Marco Island Florida 

Marco Island Sewer System

Some residents say they need more information before forming opinion concerning the proposed sewer system.

Public debate is getting out of control over Marco’s proposed sewer project.  Residents are wary whether officials are making the right decision for the city.

There have been several surveys conducted over the years showing that the majority of residents favored an island wide sewer system, it seems many people have withdrawn their approval and now are either against the project or just don’t know what to think. 

Many appear to be confused and started over the big price tag of $20,000 and would like to see the cost absorbed by the City.

I don’t think there’s enough information presented yet to decide if it’s necessary,” said Ronald Groenke, a resident of the Tigertail district who opposes the project. “They kind of decided on their own and are trying to sell it.”

“It’s not a topic that you can get people all excited about,” said Dan Reiley, a part-time resident in favor of the project. “Nobody is happy about paying for (the sewer) ... but the cost is going to increase each year that it’s postponed.”

For many, the price tag to connect to the sewer keeps them from supporting the project.

“I could support the issue better if the cost were less,” Groenke said.

Ralph Wahl, a resident of the Copperfield district, said the city should cover the cost.

“It’s extremely expensive,” he said. “If they’re going to do this sewer project, they should pay for it out of taxes because it will belong to them, not me.”

Generally, people just want more information. Some contend they don’t know enough about the issue to make a fair judgment and think the city could have done a better job of informing people.

“I guess I really don’t know too much about it, but my opinion would be that generally sewers are better,” said Jim Halbert, a part-time resident in the Tigertail district. However, “the city hasn’t done such a hot job” of communicating with residents about the project, he said.

“I’m not totally against it,” said Eugene Stillwell, another resident of the Tigertail district. “And the reason is that I don’t think all of the facts have been brought out on all sides.”

The local political action committee that opposes the project, Citizens Advocating Responsible Environmental Solutions (CARES), has highlighted many of the questions residents have, such as the difference in quality between septic tanks and sewers. The group maintains that well-maintained septic tanks are a better option than a sewer system.

“I think they have some very valid points,” said Walter Jaskiewicz of the South Barfield district, referring to CARES. “I would like to see more information about how septic tanks can remain and be very workable. ... The city has a very good representation of what sewers can provide, but it’s very hard for a citizen to explain the value of septic tanks (at a City Council meeting).”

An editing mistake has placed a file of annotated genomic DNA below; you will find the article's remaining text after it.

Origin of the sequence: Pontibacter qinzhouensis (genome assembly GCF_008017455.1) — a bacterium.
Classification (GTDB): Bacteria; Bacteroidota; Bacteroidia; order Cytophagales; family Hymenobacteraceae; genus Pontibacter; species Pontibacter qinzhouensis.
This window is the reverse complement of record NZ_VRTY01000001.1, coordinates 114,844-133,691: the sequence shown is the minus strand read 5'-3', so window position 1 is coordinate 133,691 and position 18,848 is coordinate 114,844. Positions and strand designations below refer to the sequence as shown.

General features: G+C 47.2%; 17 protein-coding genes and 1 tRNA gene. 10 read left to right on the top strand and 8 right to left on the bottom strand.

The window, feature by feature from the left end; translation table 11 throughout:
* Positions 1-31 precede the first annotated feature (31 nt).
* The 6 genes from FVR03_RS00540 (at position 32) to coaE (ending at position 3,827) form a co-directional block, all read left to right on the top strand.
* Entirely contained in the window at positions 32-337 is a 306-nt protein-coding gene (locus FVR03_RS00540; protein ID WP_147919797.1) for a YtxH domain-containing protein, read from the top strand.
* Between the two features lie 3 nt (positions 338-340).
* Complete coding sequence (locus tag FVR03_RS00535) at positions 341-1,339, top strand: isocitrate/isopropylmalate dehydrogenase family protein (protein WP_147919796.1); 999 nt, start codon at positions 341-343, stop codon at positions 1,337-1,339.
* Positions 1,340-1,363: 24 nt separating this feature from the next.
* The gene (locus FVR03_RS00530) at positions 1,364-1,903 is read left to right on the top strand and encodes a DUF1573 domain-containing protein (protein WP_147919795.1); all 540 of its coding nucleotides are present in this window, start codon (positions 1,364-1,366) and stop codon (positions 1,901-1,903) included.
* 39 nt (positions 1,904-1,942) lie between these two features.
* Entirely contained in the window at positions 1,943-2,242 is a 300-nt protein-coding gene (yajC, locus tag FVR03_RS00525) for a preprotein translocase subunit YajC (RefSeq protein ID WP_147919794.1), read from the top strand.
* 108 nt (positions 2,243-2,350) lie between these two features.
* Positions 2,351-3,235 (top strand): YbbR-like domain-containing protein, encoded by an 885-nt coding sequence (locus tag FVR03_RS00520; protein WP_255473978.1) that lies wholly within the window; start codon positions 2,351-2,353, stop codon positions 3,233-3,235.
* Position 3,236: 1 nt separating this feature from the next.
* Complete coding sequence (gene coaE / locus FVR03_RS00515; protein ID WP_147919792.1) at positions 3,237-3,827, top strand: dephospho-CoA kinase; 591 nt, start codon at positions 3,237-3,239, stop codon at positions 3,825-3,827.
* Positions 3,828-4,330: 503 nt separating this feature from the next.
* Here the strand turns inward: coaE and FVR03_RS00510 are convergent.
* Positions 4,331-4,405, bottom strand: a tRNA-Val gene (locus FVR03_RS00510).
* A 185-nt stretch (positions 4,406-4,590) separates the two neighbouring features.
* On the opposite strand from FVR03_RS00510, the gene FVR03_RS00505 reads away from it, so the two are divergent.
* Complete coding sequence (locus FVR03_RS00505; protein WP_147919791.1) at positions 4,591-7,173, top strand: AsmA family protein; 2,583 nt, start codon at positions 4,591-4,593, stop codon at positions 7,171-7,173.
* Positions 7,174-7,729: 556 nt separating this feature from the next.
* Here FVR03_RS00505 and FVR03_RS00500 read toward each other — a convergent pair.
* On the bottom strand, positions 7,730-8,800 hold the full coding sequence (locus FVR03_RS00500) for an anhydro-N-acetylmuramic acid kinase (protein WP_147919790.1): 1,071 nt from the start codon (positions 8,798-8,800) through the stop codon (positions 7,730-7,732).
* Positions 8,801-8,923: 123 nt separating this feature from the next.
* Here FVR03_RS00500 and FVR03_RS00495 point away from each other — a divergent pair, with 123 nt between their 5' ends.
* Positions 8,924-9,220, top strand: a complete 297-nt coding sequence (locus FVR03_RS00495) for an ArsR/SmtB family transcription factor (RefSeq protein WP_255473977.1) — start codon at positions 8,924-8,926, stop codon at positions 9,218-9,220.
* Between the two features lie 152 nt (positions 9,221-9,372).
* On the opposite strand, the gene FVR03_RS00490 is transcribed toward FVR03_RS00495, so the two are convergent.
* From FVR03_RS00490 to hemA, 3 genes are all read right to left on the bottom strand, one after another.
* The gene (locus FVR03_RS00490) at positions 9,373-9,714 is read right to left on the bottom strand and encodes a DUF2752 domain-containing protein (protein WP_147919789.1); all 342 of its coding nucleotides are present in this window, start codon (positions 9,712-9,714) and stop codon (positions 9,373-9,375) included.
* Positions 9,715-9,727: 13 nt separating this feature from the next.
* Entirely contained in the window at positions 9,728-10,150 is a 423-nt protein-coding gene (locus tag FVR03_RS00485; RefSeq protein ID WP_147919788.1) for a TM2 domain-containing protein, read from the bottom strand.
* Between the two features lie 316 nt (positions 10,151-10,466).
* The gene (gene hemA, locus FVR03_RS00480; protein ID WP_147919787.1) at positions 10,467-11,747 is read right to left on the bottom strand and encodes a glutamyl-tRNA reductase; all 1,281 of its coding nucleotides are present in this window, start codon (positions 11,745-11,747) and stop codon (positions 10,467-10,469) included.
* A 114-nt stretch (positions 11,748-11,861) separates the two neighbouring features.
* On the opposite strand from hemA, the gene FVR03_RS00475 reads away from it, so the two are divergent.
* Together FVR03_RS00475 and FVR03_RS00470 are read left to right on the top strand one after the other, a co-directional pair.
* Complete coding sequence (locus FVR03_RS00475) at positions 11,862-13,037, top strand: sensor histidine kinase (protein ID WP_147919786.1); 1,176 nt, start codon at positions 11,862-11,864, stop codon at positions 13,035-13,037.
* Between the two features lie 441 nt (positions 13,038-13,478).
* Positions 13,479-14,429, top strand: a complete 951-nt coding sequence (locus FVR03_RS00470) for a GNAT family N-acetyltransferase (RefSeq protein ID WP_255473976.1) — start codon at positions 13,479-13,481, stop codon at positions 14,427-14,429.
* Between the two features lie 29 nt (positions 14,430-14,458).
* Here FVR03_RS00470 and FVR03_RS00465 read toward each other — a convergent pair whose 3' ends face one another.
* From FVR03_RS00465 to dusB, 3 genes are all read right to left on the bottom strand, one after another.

City Manager Bill Moss acknowledges that officials may not have done the best job of informing residents about the project.

“We were behind the curve in public education,” he said Dec. 20, saying city staff realized there was a problem in August during a public hearing scheduled for residents of the Tigertail and South Barfield districts.

“Most of the people at the hearing weren’t from those districts,” Moss said later. “Up until that point we were communicating only with people who were immediately affected.”

Now the city has initiated an effort to release more information to residents about the project. In addition to participating in a public forum with CARES this month, the city will distribute fliers and brochures in the coming weeks that will explain the program, the construction schedule and why the city chose sewers over septic tanks.

Regardless of their opinion of the project, many residents agree that sewers will have to be installed eventually.

"It appears to me that it is something that has to be done for the good of the environment and water quality of Marco Island.  I have spoken to my neighbors and they all agree that it should be done, and a taxing district set up to cover the costs over a 10 year period." said Tom Power.

“In the very, very long run, it will probably be a good thing for the island,” Stillwell said.

Another resident present said that the whole thing stinks and should just be left alone, the water quality is fine.  This person who wished to be anonomus said that perhaps the hook up should be paid for or completed when a house is built,or, if a tear down or addition is add.

 


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